Although pesto is a sauce for pasta, it is also delicious on meat, fish, chicken, and even on vegetables. The good news is: Pesto is low in carbs and Keto friendly!
The sky’s the limit… You can spoon a little pesto on top of just about anything.
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Spread pesto onto grilled salmon or balsamic chicken or toss your veggies in pesto before roasting… and Pesto Change-o! You’ll transform almost any food into a gourmet, flavor-packed dish.
Is Pesto Sauce Keto-Friendly?
Pesto lovers can rest assured that this is a low carb sauce, as long as you don’t eat it with mountains of high carb pasta. There are some great low carb pasta options on the market for Keto dieters and other pasta alternatives for low carb diets. I’ll mention these later in this article.
So keep reading to discover all the great ways you can enjoy your favorite pesto on a low carb lifestyle.
How Many Carbs are in Pesto Sauce?
Fresh: There are only 0.75 grams of carbs in a tablespoon of pesto sauce. There are 3 grams of carbs in a ¼ cup of pesto sauce.
Dried: There are only 0.3 grams of carbs in a tablespoon of dried pesto sauce mix. This number does not increase once you add olive oil, as olive oil doesn’t contain any carbs.
How Many Calories are in Pesto Sauce?
Fresh: There are 80 calories per tablespoon of fresh pesto sauce.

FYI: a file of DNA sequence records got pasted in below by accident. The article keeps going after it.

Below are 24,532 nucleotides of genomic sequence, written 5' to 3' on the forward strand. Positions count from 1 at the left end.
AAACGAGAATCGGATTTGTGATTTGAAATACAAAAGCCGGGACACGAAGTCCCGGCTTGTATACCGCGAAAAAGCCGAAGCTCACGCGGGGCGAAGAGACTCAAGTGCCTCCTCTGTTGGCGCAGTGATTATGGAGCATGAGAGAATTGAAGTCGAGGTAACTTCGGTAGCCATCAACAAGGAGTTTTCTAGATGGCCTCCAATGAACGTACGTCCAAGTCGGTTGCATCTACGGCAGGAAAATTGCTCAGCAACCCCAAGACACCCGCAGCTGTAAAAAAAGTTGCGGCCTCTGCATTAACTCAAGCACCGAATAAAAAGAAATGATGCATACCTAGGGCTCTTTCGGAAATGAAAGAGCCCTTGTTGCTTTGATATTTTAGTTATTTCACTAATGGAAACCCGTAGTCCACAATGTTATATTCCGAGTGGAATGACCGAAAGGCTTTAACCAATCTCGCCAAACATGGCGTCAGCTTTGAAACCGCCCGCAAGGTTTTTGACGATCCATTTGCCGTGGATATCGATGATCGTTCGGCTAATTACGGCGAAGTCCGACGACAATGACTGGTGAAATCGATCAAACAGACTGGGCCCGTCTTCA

Dried: There are only 2 calories per tablespoon of dried pesto mix. This is before you add the olive oil. Each tablespoon of oil you add to mix the pesto adds 119 calories. If you were to mix 1 tablespoon of dried pesto mix with 1 tablespoon of olive oil, the prepared pesto would total 121 calories, most of which come from healthy (unsaturated) fat.
Because pesto contains calorie dense ingredients like pine nuts, olive oil and Romano or Parmesan cheeses, calories can tally up quickly. A 1/4-cup serving provides about 270 calories. If you’re following a calorie reduction diet plan, it might be best for you to stick to a 1 tablespoon serving of pesto per meal. There are 80 calories in each tablespoon of pesto sauce.
Pesto is a sauce that originated in the northern region of Italy in Genoa in the 16th century. The sauce traditionally consists of crushed garlic, basil and pine nuts blended with Parmesan cheese and olive oil.
The name Pesto translates from the Genoese word pestâ, which means to pound or crush. This authentic sauce is ground with a mortar and pestle to crush and release the full aroma of the basil leaf.
There are many variations of Pesto, although most people are familiar with green pesto that uses basil as the main ingredient. There are other variations that are red in color reflecting the addition of sun dried tomatoes and/or red pepper.
Pesto makes a great condiment for those following a low carb diet. Although most people are familiar with its use on pasta, pesto is great on other foods as well. The possibilities are practically limitless…
Try using pesto in any of the following ways:
- To top veggie noodles
- Use it as a spread or a dip
- Use it as a Salad dressing
- Brush it on steak
- Brush it on poultry or fish
- Mix it into egg omelette
- Toss it over roasted veggies
Pesto is made from flavorful ingredients like basil, olive oil, garlic, Parmesan or Romano cheeses and pine nuts. Since all of these ingredients have health benefits, pesto can be a part of a healthy diet.
Ingredients like olive oil and pine nuts are higher in calories, because they contain more fat. However, the fat in pesto is mostly unsaturated and supports heart health.
|Based on a Serving Size of 2 Tablespoons|
|Calories 130||% Daily Value|
|Total Fat 28 grams||–|
|Saturated fat 5 grams||–|
|Sodium 75 milligrams||4%|
|Carbohydrates 2 grams||–|